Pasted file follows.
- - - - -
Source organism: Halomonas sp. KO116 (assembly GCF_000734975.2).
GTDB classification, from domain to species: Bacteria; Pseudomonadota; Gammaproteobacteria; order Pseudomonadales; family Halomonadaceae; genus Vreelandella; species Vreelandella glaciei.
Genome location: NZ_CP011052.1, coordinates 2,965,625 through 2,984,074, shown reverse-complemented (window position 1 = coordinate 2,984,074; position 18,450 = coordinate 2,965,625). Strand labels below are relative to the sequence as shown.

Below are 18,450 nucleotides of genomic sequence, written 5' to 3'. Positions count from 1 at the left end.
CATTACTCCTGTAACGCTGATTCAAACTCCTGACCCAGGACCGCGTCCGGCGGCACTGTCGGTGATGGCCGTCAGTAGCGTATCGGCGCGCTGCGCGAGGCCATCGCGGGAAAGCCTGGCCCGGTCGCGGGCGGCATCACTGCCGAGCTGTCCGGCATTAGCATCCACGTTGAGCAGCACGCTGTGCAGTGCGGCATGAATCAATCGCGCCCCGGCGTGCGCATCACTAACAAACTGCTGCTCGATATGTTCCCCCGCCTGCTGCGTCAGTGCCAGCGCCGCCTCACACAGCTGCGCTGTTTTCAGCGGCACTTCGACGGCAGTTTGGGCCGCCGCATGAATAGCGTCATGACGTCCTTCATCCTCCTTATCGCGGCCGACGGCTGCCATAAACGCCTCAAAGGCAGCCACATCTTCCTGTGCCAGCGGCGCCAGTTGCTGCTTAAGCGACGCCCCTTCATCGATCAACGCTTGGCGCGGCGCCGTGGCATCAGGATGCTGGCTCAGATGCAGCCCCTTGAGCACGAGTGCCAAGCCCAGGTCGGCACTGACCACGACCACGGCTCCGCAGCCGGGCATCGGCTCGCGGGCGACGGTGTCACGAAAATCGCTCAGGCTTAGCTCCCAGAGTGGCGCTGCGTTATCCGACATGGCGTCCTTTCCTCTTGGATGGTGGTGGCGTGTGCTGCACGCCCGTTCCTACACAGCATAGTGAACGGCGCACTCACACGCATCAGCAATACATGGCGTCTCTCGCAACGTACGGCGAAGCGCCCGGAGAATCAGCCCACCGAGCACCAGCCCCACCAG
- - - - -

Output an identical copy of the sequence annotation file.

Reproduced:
Source organism: Halomonas sp. KO116 (assembly GCF_000734975.2).
GTDB classification, from domain to species: Bacteria; Pseudomonadota; Gammaproteobacteria; order Pseudomonadales; family Halomonadaceae; genus Vreelandella; species Vreelandella glaciei.
Genome location: NZ_CP011052.1, coordinates 2,965,625 through 2,984,074, shown reverse-complemented (window position 1 = coordinate 2,984,074; position 18,450 = coordinate 2,965,625). Strand labels below are relative to the sequence as shown.

Below are 18,450 nucleotides of genomic sequence, written 5' to 3'. Positions count from 1 at the left end.
CATTACTCCTGTAACGCTGATTCAAACTCCTGACCCAGGACCGCGTCCGGCGGCACTGTCGGTGATGGCCGTCAGTAGCGTATCGGCGCGCTGCGCGAGGCCATCGCGGGAAAGCCTGGCCCGGTCGCGGGCGGCATCACTGCCGAGCTGTCCGGCATTAGCATCCACGTTGAGCAGCACGCTGTGCAGTGCGGCATGAATCAATCGCGCCCCGGCGTGCGCATCACTAACAAACTGCTGCTCGATATGTTCCCCCGCCTGCTGCGTCAGTGCCAGCGCCGCCTCACACAGCTGCGCTGTTTTCAGCGGCACTTCGACGGCAGTTTGGGCCGCCGCATGAATAGCGTCATGACGTCCTTCATCCTCCTTATCGCGGCCGACGGCTGCCATAAACGCCTCAAAGGCAGCCACATCTTCCTGTGCCAGCGGCGCCAGTTGCTGCTTAAGCGACGCCCCTTCATCGATCAACGCTTGGCGCGGCGCCGTGGCATCAGGATGCTGGCTCAGATGCAGCCCCTTGAGCACGAGTGCCAAGCCCAGGTCGGCACTGACCACGACCACGGCTCCGCAGCCGGGCATCGGCTCGCGGGCGACGGTGTCACGAAAATCGCTCAGGCTTAGCTCCCAGAGTGGCGCTGCGTTATCCGACATGGCGTCCTTTCCTCTTGGATGGTGGTGGCGTGTGCTGCACGCCCGTTCCTACACAGCATAGTGAACGGCGCACTCACACGCATCAGCAATACATGGCGTCTCTCGCAACGTACGGCGAAGCGCCCGGAGAATCAGCCCACCGAGCACCAGCCCCACCAG